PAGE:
New method of connecting precast concrete beams and columns
A new method of connecting precast beams and columns will make it possible to quickly repair concrete buildings damaged by extreme events such as earthquakes and hurricanes.
The patented technology, developed at South Dakota State University, can also reduce the amount of damage a building sustains, according to inventor Mostafa Tazarv, an assistant professor in the Department of Civil and Environmental Engineering.
Typically, the reinforcing steel bars that link precast beams and columns together are embedded in the concrete components. Therefore, when damage is so extensive that the connecting bars buckle or rupture, the building will usually have to be demolished, Tazarv explained. "Our idea is to make buildings more like cars, so we can change damaged components whenever needed."
In the patented design, the precast beam slides into the column and the buckling-restrained reinforcement connects the beam reinforcement to the column reinforcement. "The reinforcing bars are exposed and connect to the beam and column bars using a coupler," Tazarv said. "Since the bars are exposed at the connection, they can be easily replaced if damaged."
Testing on half-scale beam-column specimens showed the patented design can withstand extreme demands that are even " greater than any earthquake that has hit the United States thus far … with only minor cracks here and there. No typical reinforced concrete structure can do this," Tazarv said. Furthermore, the beam-column connection has at least twice greater deformability than conventional structures, meaning the components are better able to absorb energy without sustaining damage.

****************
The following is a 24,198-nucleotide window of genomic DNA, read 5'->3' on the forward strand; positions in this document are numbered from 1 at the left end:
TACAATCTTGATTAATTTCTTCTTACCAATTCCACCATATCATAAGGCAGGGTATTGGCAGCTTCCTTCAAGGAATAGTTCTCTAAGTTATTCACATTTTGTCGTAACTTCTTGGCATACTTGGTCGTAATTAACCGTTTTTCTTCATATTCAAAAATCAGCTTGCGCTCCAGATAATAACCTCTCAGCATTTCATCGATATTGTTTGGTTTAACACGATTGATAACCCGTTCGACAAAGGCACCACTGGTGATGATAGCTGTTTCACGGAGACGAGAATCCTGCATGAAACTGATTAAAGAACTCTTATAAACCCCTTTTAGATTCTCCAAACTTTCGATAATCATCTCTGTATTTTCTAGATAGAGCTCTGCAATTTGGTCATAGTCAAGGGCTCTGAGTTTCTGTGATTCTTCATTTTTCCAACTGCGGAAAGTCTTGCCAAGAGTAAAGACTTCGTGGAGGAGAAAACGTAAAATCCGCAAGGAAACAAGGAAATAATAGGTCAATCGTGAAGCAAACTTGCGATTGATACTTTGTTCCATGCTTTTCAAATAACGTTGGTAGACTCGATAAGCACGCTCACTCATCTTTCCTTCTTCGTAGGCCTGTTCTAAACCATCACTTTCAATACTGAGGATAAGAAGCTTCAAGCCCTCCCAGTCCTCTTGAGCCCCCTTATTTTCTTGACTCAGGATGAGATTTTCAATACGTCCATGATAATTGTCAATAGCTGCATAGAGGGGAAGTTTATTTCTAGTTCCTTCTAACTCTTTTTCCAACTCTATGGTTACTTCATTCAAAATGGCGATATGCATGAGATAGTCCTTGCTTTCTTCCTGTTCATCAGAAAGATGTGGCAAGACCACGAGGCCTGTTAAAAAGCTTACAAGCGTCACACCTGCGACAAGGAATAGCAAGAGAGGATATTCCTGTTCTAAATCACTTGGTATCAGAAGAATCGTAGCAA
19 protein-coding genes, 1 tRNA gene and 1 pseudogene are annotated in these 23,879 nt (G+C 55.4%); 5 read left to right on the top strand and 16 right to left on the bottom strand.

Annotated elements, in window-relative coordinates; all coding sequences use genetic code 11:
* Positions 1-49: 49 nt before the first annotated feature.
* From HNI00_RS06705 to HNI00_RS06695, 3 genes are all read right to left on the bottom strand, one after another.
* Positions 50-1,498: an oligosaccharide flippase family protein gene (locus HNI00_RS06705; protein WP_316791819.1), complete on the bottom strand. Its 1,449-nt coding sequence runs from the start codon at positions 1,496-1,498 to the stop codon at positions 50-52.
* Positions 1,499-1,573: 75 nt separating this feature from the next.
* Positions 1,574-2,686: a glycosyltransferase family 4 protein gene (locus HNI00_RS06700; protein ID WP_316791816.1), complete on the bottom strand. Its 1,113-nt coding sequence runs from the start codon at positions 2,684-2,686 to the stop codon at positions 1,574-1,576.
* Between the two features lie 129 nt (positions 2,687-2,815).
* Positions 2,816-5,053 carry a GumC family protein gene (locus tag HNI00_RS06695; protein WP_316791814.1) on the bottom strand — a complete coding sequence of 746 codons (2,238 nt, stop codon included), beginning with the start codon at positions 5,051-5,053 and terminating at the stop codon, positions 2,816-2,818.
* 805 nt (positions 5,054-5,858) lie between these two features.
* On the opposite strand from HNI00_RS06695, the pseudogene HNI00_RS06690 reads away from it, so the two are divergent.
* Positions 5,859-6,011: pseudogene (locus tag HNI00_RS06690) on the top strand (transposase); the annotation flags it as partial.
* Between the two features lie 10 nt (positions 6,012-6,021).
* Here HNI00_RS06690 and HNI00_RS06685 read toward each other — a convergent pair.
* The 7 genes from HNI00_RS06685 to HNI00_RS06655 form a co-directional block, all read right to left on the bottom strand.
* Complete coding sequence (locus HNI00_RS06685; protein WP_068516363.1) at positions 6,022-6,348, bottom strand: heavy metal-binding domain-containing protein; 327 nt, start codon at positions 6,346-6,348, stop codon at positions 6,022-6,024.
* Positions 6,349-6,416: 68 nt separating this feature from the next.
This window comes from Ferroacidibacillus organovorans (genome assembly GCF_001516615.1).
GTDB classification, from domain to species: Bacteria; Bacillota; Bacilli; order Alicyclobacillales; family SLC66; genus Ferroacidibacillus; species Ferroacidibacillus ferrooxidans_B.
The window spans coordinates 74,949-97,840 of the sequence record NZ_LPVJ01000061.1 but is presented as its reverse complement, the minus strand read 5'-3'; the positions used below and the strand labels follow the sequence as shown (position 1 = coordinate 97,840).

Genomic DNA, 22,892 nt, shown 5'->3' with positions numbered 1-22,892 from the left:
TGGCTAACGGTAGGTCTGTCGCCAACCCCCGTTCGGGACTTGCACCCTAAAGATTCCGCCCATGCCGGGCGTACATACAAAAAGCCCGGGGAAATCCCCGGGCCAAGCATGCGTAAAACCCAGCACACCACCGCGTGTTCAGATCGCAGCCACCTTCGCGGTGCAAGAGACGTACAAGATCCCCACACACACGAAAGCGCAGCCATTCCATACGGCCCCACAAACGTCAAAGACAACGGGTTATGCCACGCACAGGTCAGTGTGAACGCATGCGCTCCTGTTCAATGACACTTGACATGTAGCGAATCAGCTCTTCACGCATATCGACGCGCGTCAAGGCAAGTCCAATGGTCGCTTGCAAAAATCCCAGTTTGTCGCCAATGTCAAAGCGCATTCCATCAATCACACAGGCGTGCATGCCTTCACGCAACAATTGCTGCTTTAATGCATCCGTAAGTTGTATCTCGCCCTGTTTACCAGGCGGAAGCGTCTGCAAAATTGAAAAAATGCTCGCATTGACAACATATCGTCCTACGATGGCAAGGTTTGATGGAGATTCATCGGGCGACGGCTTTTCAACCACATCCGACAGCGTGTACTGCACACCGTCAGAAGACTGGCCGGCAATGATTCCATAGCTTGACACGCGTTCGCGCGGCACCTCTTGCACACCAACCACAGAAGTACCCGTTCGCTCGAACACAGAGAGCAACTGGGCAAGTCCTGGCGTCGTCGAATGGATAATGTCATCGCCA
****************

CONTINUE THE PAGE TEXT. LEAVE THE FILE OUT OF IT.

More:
In addition to minimizing damage, the new technology also reduces repair time. "Putting the bars outside of the concrete in buildings' critical regions means that after an event, you can take a pipe wrench, unscrew the nuts and replace the damaged bars and your building is as good as new," Tazarv said.
Though an economic analysis has not yet been done, Tazarv estimates implementing the new connection design will have a minimal impact on building costs. "That's the beauty of it. You pay a few percentages upfront, but you can save your entire building," he said.
One doctoral student and one master's student also worked on the project, which was made possible through department funding as well as in-kind material donations from Headed Reinforcement Corporation and SAES Smart Materials.
The next step will be to do large-scale component and system level testing, according to Tazarv. For that, university officials want to partner with companies interested in further developing and commercializing the technology, according to TreMonti Consulting's Rick Swatloski, who assists with technology transfer and commercialization for SDSU.
"A simple conversation with the faculty member could develop into sponsored research, which can be just as valuable as a licensing deal," Swatloski said. "The most important thing for us is to encourage and grow relationships with outside stakeholders and potential funders."
In addition, Tazarv said, "We are now testing the new connection method for bridges." He anticipates this technology could also result in significant savings for transportation agencies.